These are extraordinary days, during which the church must articulate a clear, biblical, and reasonable message that addresses the particulars of such times. The coronavirus pandemic has caused significant disruption, uncertainty and distress among people. It has challenged governmental leaders, locally and at the state and federal levels. It has caused widening divisions over tension between concerns for public health and the impact on jobs and the economy. It has raised questions about the extent and nature of religious liberty and the responsibility of the church to its community. The following is a theological and practical reflection toward a faithful response by the church. It certainly cannot explore every possible facet of the intersection of Covid-19, the church, and government. It only attempts to present some basic principles and convictions that I hope prove to be congruent with relevant biblical content.
1. God is the creator and sustainer of all human life. But because of sin, our earthly existence is defined by our mortality (Gen. 3; Rom. 5). Death is inevitable for all people. Scripture teaches, “And just as it is appointed for man to die once, and after that comes judgment, so Christ, having been offered once to bear the sins of many, will appear a second time, not to deal with sin but to save those who are eagerly waiting on him” (Heb. 9:27-28).
2. The coronavirus poses a real threat to human life, particularly to the elderly and to those who have pre-existing health conditions with some exceptions to these apparent norms.
3. Every day we live with certain risks to our health and lives. Many of these risks we are neither preoccupied with nor take extreme precautions toward. We travel in our cars almost every day without contemplating the fact that around 38,000 people die every year in the United States from auto accidents and an estimated 1.3 million globally. According to the CDC, since 2010 there have been as few as 12,000 deaths in a single flu season and as many as 61,000. People die every day from different kinds of accidents and sicknesses. At a basic level, coronavirus is simply one of a variety of means by which a person may die, albeit at this time we are still on a steep learning curve about its nature and effects.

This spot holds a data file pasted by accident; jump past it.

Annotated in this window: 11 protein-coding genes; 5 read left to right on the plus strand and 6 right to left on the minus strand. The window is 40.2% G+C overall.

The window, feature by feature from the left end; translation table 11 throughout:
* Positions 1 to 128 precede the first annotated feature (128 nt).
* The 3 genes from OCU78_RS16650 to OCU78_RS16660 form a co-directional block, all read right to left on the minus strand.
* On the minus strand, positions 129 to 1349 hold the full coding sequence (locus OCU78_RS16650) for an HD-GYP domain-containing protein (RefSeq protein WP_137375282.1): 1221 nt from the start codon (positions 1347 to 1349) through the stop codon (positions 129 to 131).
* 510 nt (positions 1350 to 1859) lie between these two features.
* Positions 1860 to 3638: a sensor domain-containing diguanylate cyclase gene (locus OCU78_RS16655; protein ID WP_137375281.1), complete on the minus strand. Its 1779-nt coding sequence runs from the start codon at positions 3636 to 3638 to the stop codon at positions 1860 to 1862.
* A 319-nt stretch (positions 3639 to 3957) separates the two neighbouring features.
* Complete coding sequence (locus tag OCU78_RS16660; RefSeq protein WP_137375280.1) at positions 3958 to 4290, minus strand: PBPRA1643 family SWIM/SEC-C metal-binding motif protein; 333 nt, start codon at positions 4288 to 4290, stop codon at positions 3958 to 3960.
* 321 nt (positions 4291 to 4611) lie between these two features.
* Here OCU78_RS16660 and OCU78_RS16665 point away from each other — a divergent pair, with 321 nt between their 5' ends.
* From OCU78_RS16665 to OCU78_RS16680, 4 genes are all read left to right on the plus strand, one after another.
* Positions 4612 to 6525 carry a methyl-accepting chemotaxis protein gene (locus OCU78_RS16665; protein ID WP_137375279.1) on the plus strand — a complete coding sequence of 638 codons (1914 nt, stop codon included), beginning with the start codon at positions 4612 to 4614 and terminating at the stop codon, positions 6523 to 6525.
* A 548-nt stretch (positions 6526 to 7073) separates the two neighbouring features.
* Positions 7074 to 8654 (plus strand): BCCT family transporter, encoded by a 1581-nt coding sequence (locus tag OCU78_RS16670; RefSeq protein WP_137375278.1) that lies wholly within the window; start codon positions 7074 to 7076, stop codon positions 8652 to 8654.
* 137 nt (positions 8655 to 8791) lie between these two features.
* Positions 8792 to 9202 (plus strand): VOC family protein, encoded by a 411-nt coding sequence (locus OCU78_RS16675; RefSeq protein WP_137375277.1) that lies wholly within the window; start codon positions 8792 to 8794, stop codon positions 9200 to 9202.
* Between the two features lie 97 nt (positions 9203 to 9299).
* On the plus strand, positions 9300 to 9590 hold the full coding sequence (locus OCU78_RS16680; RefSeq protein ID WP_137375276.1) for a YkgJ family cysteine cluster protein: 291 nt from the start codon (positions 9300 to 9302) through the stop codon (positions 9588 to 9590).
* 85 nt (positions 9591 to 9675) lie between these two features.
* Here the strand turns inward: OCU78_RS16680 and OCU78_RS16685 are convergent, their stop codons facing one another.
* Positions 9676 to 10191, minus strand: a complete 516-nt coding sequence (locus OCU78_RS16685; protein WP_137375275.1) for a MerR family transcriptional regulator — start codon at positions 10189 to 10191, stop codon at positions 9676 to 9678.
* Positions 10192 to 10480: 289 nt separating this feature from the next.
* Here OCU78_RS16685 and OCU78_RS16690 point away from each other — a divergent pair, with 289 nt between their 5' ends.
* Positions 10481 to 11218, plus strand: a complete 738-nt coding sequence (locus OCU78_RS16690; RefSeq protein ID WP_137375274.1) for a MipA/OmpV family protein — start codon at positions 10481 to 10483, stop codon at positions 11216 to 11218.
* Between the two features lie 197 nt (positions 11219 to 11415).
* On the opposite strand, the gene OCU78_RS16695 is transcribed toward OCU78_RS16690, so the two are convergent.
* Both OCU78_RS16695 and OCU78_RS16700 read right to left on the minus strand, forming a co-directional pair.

4. However, just because death is inescapable, we do not live foolishly or callously. Life has an intrinsic worth and dignity because all people are created in the image of God. God has clearly stated that the taking of life or carelessness with life is an offense. Life should not be risked foolishly (Gen 1:26-27; Gen 6:9; Ex. 20:13; Matt. 5:21-22). Therefore, for example, we have laws to provide safer roads, and we provide a flu shot each year.
5. The onset of Covid-19 brought the entire country to an unprecedented clamping down on activity. The original projections of over 2 million deaths sent the nation into paralysis. Projections of a 9% mortality rate of the estimated 81% of Americans that would become infected terrified the nation. Since then, although still a serious health threat, we have come to learn the danger is not so grave.
6. Therefore, it becomes unconscionable to shut down church gatherings voluntarily, or for states to unreasonably restrict church gatherings, when people are shopping, eating out, riding on airplanes, protesting in large numbers, and willing to return to public schools and sporting events.
7. The church by definition is a gathered assembly of believers, who come together physically to worship God, grow as disciples of Christ, support one another in fellowship, and contribute cooperatively in the ministry.
8. If a congregation can meet, it should meet to carry out its purpose of proclaiming the gospel and making disciples.
9. So-called online worship is a self-contradicting idea. An assembly that does not physically assemble is not an assembly. I can no more enjoy the fellowship and experience with God and others virtually any more than I can enjoy the experience of the beach through a live stream of it on my computer.